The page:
While an overabundant milk supply is a common issue that can prevent your baby from getting enough hindmilk – don’t worry, there is a way around it!. When you have an overabundant supply of breast milk, your baby may get a lot of foremilk and fill up before getting to the hindmilk. Using a breast pump and massage can help in this situation.  You will be able to completely empty your breast, get to more of the hind milk, and increase the overall fat content in the milk that you feed your baby.

Hindmilk, Your Milk Supply and Preemies

Hindmilk for Babies Who Are Not Gaining Weight Well 
You should always talk to your baby’s doctor if you have any concerns about your baby’s weight. She will keep track of your baby’s growth and let you know if you need to take any special measures to help your baby gain more weight. If your breast milk supply is sufficient, you can ask your pediatrician about feeding your baby more hindmilk. You can do this by pumping for a minute or two before you begin to breastfeed. By pumping before you nurse, you will remove some of the foremilk and your baby will get more of the high-calorie, high-fat hindmilk. (moms with an oversupply who prefer feeding at the breast can try this method also!)

However, if your breast milk supply is low, you should not pump before a feeding. Instead, you want your baby to get as much breast milk as possible, so nurse your baby on both sides until both breasts are empty. Another tip to try is “triple feeding”. This involves nursing the baby until sated, switch to pumping to make sure your breasts are completely empty, and then feeding that milk you expressed to the baby.

If you pump (or hand express) after you breastfeed your baby, it provides extra stimulation and removes the last little bit of breast milk from your breasts. This provides a signal to your body that it needs to produce more milk and can help to increase your milk supply. The breast milk that is collected when you pump immediately after nursing is that high-fat, high-calorie hindmilk we have been talking about and makes an excellent supplement, should your baby need it.

Preterm Babies or Babies With Health Issues 
Babies who are born prematurely or with certain health issues can benefit from hindmilk. If your baby is in the NICU, you can talk to the hospital staff about collecting and feeding your preemie hindmilk to help her gain weight and meet her increased nutritional needs.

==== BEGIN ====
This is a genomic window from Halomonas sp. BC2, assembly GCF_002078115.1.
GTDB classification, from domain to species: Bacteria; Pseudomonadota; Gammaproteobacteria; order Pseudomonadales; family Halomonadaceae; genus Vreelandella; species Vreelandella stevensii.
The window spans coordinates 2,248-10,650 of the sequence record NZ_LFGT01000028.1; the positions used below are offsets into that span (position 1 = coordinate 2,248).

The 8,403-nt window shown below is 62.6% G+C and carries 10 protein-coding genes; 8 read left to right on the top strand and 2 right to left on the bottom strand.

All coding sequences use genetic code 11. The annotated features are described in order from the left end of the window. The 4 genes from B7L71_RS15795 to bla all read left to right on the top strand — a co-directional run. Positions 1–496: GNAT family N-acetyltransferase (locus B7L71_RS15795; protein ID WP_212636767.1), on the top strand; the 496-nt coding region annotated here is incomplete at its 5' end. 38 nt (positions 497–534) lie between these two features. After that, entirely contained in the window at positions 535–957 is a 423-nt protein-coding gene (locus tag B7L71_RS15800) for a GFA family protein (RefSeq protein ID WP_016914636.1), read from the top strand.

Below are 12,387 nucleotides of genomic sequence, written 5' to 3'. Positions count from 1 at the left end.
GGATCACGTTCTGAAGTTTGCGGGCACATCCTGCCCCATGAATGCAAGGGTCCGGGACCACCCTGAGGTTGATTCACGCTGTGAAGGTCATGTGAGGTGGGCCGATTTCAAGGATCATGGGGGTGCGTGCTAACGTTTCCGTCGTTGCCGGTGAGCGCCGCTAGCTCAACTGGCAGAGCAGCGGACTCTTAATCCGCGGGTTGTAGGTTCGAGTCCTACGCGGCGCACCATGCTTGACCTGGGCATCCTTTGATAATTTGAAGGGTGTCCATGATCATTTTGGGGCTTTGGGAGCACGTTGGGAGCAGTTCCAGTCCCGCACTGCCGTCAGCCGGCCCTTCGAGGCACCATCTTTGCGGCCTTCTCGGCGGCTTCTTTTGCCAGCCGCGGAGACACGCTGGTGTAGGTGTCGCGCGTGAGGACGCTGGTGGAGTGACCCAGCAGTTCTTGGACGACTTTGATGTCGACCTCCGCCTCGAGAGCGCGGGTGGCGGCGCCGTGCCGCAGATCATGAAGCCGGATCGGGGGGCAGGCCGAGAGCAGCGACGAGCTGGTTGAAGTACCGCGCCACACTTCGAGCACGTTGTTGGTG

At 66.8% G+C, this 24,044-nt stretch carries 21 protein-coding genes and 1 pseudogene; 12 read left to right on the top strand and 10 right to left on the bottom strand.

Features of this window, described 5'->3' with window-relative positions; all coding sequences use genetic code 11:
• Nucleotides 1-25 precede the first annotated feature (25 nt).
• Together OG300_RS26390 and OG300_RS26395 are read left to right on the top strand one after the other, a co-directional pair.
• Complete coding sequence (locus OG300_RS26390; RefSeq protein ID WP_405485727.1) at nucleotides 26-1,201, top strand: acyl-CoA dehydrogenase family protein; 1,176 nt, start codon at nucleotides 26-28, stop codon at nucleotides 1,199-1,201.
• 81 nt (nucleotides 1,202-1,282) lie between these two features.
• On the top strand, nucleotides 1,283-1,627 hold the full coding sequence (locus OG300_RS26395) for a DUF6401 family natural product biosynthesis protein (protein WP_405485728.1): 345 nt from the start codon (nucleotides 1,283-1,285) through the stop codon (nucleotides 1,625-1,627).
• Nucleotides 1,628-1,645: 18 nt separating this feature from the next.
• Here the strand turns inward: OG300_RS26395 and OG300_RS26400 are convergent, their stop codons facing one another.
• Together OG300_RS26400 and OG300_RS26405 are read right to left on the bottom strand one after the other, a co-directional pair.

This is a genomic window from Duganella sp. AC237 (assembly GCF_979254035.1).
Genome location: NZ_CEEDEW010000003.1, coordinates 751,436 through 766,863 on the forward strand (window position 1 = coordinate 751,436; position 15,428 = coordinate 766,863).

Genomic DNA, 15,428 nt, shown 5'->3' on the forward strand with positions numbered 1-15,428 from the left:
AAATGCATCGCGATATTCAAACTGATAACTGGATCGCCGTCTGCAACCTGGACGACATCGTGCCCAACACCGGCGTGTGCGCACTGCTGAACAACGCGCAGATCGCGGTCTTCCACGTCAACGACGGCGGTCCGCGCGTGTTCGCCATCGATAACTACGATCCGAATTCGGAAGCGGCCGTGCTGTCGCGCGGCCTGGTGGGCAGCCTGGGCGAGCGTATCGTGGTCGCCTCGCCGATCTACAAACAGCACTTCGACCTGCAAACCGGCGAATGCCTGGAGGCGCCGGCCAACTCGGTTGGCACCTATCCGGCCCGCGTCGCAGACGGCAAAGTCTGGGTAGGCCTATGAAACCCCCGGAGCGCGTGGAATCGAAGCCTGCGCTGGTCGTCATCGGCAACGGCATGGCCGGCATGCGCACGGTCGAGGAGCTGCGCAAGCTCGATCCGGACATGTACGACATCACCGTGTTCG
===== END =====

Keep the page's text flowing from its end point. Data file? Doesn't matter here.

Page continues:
How to Collect & Separate Hindmilk

To collect hindmilk for your preterm baby in the NICU, you should use a breast pump and separate the foremilk from the hindmilk as you pump.

  1. Begin pumping

    When you begin pumping your breast milk, it will be thin and watery. Pump for about 2 minutes.

  2. Remove foremilk

    Remove the collection container from the pump. This collection will contain foremilk. You can save this milk in a separate container or milk storage bag.

  3. Continue pumping

    Place a new collection container on your breast pump and continue pumping until your breast is empty. This thicker, creamier breast milk that you get at the end of your pumping session is your hindmilk.

  4. Label collections

    Mark you storage containers appropriately for foremilk and hindmilk.

  5. Hand-off the separated hindmilk to NICU staff

    Give the container of your hindmilk to the hospital staff to use for your baby now, and store your foremilk in the freezer for the future.

Whether you have a preemie in the NICU, are trying to help your baby gain weight, or just want to give your little one the most nutritious milk, use the tips and tricks above to fully empty your breasts during each feeding or pumping session can help you get the most hindmilk possible.

Want to Make Sure You Pump the Most Hindmilk Possible?

The Nurture Breast Massager provides gentle, compression massage to stimulate additional letdowns and help you empty your breasts more completely and express the most hindmilk possible.

References